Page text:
And I urge them to keep an open mind about Albania. It’s interesting that some of the publishers who rejected early versions of the novel cited the general public’s lack of interest in such an outlandish location. They claimed that people only wanted to read about places they were already familiar with; France, Italy, Portugal. But many of the early reviews of the book have stated how much they loved finding out about somewhere they had little knowledge of, and how fascinated they were by the descriptions of the mountains, the coast and the ancient customs. So I guess that goes to show that we should never make assumptions about what will, or will not, interest readers.
Albania’s ancient name translates as ‘The Land of Eagles’, and it really is Europe’s last secret. Not only that place of undiscovered Mediterranean beaches that the imagination dreams of, with a coastline on both the Adriatic and Ionian seas, but also one of wild and rugged mountains, untamed, a wilderness where it’s still possible to leave the modern world largely behind. The aim is to achieve European Union membership in the next few years and at that point, Albania will surely undergo many changes. I’m smitten by the place and I’ll be looking out for any more of its untold stories that I could bring to life long into the future.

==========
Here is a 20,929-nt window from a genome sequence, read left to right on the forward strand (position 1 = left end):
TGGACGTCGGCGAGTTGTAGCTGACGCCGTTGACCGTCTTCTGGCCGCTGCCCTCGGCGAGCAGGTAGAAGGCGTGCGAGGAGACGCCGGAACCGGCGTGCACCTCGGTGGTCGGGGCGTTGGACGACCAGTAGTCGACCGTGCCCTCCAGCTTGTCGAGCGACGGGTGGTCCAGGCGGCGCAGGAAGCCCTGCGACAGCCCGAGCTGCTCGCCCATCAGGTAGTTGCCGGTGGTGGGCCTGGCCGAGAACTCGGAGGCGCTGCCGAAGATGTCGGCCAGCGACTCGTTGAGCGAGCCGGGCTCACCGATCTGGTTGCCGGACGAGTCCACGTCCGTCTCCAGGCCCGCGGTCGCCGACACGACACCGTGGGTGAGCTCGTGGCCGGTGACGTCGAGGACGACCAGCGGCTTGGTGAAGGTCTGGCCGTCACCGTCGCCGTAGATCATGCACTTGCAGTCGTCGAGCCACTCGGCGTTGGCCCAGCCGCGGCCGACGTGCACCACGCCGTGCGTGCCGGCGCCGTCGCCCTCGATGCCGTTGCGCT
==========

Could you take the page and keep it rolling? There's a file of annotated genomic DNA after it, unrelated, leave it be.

Thank you Rose – I’m so looking forward to this one, and wishing you every success. See you next month…!
About the author
Rose Alexander has had more careers than she cares to mention and is currently a secondary school English teacher. She writes in the holidays, weekends and evenings, whenever she has a chance, although with three children, a husband, a lodger and a cat, this isn’t always as often as she’d like. She’s a keen sewist and is on a mission to make all her own clothes.